08 February 2016


I thank the member for Dunkley for bringing this important issue to the attention of the House. When it comes to family violence, I think we can all agree that it is incumbent on all of us to take a leadership role in this parliament. It is a sad face that by the end of this week at least one woman in Australia will have been killed by her partner or former partner. A great nation such as ours cannot passively tolerate such sickening statistics. Unless we take decisive action, this tragedy will be repeated tomorrow, the day after and all the days to follow.

For too many years, far too often, victims of family violence have essentially been the forgotten people, left to live in fear and suffer in silence. Even the use of the word 'domestic' connoted something that was private, a place that we did not go. But we have made great progress over the years in terms of cultural change and attitudinal change. Laws have changed, support services have improved and there is a greater public understanding developed around the issue. But that is not to say that there are not enormous challenges, and some of them are pointed out in this motion.

Of course, one enormous challenge is the issue of family violence occurring in so many of our migrant communities.

Late last year, I held a roundtable with Bill Shorten and Tanya Plibersek and a number of representatives from various subcontinent communities. They face particular barriers to understanding that it is a crime if violence is being perpetrated on them, where they can go to for specific support and the funding that is needed to provide that support. I think that will remain an enormous challenge, but I do want to commend many individual community groups across our society who are doing outreach specifically for women and families in ethnic communities who have, unfortunately, experienced such violence.

In my 10 years as a lawyer before coming to this place, the only time I went to court was as a pro bono duty solicitor on the domestic violence roster at the Downing Centre. I got to see, over 10 years, the consequences of family violence in a legal sense, as well as some of the different forms of family violence. There is physical violence, psychological violence, the withholding of access to children, the withholding of access to money and even threats of deportation. So I welcome the $100 million package the government has put forward. But I think it is important to point out that this package needs to be backed up with practical measures. When you start cutting $270 million from community services, $44 million from homelessness services, $22 million from community legal aid and $15 million from legal aid, the impact is enormous. I saw what a difference it made when successive state and federal governments over that 10-year period put money into these areas, actually invested in them. We were able to have a separate room for briefing our clients. We were able to have more support workers. An enormous practical difference can be made by using that money effectively.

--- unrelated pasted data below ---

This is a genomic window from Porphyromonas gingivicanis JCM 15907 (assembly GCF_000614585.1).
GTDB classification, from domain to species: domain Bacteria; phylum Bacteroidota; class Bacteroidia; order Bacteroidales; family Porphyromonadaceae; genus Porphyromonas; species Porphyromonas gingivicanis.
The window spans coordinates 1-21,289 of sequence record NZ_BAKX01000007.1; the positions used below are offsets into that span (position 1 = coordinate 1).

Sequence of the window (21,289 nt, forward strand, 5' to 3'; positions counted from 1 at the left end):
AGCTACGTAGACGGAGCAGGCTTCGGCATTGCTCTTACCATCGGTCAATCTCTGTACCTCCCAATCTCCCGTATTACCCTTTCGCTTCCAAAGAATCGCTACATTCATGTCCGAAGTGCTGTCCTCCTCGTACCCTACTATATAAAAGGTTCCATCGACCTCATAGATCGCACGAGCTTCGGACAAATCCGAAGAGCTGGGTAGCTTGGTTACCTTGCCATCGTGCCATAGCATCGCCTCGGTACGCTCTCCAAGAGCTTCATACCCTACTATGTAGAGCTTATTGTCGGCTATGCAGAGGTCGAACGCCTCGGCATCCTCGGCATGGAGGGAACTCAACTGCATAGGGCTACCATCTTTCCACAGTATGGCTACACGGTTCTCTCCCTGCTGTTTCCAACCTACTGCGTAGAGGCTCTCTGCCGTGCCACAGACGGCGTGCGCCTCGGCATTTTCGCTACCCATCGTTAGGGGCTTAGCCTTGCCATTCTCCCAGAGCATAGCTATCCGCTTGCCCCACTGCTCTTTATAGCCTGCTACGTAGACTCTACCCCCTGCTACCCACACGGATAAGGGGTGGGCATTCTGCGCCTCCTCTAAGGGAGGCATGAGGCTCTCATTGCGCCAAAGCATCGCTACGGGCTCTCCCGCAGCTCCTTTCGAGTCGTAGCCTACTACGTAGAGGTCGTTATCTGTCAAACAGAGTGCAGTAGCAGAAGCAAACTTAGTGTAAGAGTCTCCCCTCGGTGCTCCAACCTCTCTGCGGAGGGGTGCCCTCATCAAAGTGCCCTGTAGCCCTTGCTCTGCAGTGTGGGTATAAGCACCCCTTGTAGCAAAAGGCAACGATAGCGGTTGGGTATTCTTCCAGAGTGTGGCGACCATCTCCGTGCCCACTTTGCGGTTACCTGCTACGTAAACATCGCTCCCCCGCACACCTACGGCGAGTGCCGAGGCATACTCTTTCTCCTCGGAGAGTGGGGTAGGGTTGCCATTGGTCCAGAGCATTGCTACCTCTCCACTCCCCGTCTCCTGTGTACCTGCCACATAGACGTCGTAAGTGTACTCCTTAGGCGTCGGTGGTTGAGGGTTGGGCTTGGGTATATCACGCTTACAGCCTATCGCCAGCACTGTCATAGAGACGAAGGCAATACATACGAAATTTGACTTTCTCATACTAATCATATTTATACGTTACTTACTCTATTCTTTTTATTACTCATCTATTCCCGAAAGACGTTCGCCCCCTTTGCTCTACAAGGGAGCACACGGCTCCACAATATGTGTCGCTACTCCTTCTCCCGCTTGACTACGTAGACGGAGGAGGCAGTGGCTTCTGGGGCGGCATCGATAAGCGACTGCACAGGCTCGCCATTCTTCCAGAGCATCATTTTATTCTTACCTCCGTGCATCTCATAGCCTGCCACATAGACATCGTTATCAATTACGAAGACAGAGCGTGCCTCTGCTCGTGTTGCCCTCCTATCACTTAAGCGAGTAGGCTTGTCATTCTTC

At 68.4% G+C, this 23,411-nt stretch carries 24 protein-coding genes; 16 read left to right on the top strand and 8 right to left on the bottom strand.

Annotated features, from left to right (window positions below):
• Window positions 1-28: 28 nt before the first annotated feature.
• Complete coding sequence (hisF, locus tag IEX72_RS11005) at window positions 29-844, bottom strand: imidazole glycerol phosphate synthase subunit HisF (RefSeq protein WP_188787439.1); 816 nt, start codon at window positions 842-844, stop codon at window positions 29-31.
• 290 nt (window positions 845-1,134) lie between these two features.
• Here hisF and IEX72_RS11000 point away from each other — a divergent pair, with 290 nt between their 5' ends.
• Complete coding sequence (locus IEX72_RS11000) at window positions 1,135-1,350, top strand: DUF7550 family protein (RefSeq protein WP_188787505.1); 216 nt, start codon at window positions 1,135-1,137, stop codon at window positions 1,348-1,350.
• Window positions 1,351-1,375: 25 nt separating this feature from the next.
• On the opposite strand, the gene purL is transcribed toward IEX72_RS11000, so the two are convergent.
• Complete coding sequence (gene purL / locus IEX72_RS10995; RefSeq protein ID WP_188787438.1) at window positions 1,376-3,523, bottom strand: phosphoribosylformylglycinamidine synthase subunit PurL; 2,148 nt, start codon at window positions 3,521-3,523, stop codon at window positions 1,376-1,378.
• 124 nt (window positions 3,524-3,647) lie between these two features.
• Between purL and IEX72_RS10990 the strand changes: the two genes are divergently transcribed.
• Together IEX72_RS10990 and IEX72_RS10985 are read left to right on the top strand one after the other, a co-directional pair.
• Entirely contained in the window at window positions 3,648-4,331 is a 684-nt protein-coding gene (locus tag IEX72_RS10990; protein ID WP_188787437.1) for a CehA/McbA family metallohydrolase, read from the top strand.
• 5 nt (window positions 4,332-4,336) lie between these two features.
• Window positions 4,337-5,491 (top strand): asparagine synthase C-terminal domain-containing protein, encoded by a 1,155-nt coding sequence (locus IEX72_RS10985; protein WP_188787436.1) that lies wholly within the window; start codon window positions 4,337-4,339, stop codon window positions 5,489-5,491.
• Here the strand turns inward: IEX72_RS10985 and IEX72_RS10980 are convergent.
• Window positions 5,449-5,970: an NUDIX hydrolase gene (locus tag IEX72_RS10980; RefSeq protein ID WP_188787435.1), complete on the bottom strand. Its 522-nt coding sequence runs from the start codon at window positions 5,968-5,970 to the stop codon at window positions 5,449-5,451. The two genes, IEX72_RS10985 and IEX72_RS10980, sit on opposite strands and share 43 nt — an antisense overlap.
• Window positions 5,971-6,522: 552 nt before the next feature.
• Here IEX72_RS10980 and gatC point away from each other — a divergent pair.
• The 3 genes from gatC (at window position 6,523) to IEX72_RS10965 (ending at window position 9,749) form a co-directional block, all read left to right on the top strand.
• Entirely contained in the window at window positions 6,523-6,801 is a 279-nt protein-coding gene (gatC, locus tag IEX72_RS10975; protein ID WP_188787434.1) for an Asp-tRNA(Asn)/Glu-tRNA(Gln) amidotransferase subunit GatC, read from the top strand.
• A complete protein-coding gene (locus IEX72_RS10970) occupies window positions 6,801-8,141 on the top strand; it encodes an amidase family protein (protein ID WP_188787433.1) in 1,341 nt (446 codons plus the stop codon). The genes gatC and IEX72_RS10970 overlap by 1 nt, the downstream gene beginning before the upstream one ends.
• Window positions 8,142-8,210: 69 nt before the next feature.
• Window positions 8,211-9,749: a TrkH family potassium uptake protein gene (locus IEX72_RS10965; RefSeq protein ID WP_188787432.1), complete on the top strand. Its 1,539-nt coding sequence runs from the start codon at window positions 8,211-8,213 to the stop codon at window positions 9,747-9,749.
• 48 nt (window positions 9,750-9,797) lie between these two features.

In the time I have left, it would be most remiss of me not to mention that we commemorate the fact that on 2 February—last week—it was 30 years since the brutal abduction and murder of Anita Cobby, a young woman from Blacktown. It was 2 February 1986. I remember it vividly. I remember describing it in later years as an absolute abomination. I remember the scenes of the crowds outside Blacktown Police Station—the noose being held up there.

But I do not want to remember the perpetrators. I want to pay particular tribute to Anita's sister Kathryn and to her parents, who had such grace and dignity at such a trying time, and I particularly want to mention a recent fundraising event that took place at the Blacktown Workers Club, where 700 people gathered—and apparently 700 people had to be turned away. The event celebrated Anita's life and the positive change that came out of something so brutal. Around $200,000 was raised towards building an institution called Grace's Place, named after Anita's mother, Grace Lynch, who was indeed a model of grace in such terrible times. It is intended to be a trauma and treatment centre for children who have experience of family homicide. It is to be built in Doonside. It will apparently cost about $2.8 million and is to be completed in September 2018. I want to commend the organisers of that function, particularly the Blacktown Workers Club, which pledged over $50,000 towards it and have been unfailing in their support of the White Ribbon project. We remember Anita Cobby—we remember her for the wonderful woman that she was—and we say that we will not tolerate such violence in our community ever again.